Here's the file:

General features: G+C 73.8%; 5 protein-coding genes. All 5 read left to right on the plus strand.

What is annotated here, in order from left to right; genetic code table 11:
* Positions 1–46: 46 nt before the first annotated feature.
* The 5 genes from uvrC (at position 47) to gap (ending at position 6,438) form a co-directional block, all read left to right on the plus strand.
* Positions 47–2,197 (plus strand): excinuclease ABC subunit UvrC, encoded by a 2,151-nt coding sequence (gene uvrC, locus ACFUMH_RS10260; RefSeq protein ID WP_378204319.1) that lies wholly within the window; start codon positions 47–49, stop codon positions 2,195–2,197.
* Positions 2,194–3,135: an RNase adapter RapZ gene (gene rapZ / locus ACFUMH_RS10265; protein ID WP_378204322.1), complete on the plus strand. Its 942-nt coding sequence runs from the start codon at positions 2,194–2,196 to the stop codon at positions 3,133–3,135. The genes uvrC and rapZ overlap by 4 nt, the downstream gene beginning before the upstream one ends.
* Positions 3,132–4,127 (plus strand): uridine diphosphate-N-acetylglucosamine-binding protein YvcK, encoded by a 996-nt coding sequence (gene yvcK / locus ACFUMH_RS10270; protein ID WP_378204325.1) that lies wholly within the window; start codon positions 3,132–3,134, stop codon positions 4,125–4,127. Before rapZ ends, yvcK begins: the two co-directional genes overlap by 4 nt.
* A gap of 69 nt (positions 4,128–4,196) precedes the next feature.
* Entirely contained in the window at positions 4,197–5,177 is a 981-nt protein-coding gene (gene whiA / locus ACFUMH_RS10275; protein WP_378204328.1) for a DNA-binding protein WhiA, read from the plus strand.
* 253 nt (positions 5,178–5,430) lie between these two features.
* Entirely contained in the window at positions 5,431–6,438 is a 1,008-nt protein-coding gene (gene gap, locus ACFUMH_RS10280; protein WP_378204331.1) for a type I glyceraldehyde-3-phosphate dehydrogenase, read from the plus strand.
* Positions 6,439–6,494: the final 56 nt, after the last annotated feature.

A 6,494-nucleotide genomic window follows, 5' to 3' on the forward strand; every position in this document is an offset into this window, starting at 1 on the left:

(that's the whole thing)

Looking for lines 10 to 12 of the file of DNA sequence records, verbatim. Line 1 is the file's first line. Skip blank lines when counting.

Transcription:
* 253 nt (positions 5,178–5,430) lie between these two features.
* Entirely contained in the window at positions 5,431–6,438 is a 1,008-nt protein-coding gene (gene gap, locus ACFUMH_RS10280; protein WP_378204331.1) for a type I glyceraldehyde-3-phosphate dehydrogenase, read from the plus strand.
* Positions 6,439–6,494: the final 56 nt, after the last annotated feature.